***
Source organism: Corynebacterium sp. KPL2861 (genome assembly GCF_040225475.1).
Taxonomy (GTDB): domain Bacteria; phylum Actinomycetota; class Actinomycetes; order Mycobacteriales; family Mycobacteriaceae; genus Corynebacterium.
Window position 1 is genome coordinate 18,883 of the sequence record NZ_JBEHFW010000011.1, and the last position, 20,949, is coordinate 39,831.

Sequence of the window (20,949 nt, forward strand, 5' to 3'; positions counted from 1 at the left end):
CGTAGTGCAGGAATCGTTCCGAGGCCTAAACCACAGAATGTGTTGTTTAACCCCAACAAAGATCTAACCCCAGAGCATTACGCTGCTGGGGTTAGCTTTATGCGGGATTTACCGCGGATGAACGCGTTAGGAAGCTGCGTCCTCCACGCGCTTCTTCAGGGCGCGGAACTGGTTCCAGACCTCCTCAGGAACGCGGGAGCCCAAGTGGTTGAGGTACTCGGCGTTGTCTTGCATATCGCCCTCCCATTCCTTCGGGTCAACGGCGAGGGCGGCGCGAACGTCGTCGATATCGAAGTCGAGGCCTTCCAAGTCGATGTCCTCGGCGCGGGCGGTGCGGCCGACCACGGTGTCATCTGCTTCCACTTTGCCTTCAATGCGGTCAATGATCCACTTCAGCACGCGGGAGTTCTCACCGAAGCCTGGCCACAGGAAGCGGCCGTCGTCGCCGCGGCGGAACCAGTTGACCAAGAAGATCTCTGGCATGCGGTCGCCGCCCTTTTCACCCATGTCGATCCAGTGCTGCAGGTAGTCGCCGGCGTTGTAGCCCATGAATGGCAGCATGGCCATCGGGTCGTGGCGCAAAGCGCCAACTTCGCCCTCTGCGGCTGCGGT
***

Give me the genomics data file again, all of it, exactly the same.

Source organism: Corynebacterium sp. KPL2861 (genome assembly GCF_040225475.1).
Taxonomy (GTDB): domain Bacteria; phylum Actinomycetota; class Actinomycetes; order Mycobacteriales; family Mycobacteriaceae; genus Corynebacterium.
Window position 1 is genome coordinate 18,883 of the sequence record NZ_JBEHFW010000011.1, and the last position, 20,949, is coordinate 39,831.

Sequence of the window (20,949 nt, forward strand, 5' to 3'; positions counted from 1 at the left end):
CGTAGTGCAGGAATCGTTCCGAGGCCTAAACCACAGAATGTGTTGTTTAACCCCAACAAAGATCTAACCCCAGAGCATTACGCTGCTGGGGTTAGCTTTATGCGGGATTTACCGCGGATGAACGCGTTAGGAAGCTGCGTCCTCCACGCGCTTCTTCAGGGCGCGGAACTGGTTCCAGACCTCCTCAGGAACGCGGGAGCCCAAGTGGTTGAGGTACTCGGCGTTGTCTTGCATATCGCCCTCCCATTCCTTCGGGTCAACGGCGAGGGCGGCGCGAACGTCGTCGATATCGAAGTCGAGGCCTTCCAAGTCGATGTCCTCGGCGCGGGCGGTGCGGCCGACCACGGTGTCATCTGCTTCCACTTTGCCTTCAATGCGGTCAATGATCCACTTCAGCACGCGGGAGTTCTCACCGAAGCCTGGCCACAGGAAGCGGCCGTCGTCGCCGCGGCGGAACCAGTTGACCAAGAAGATCTCTGGCATGCGGTCGCCGCCCTTTTCACCCATGTCGATCCAGTGCTGCAGGTAGTCGCCGGCGTTGTAGCCCATGAATGGCAGCATGGCCATCGGGTCGTGGCGCAAAGCGCCAACTTCGCCCTCTGCGGCTGCGGT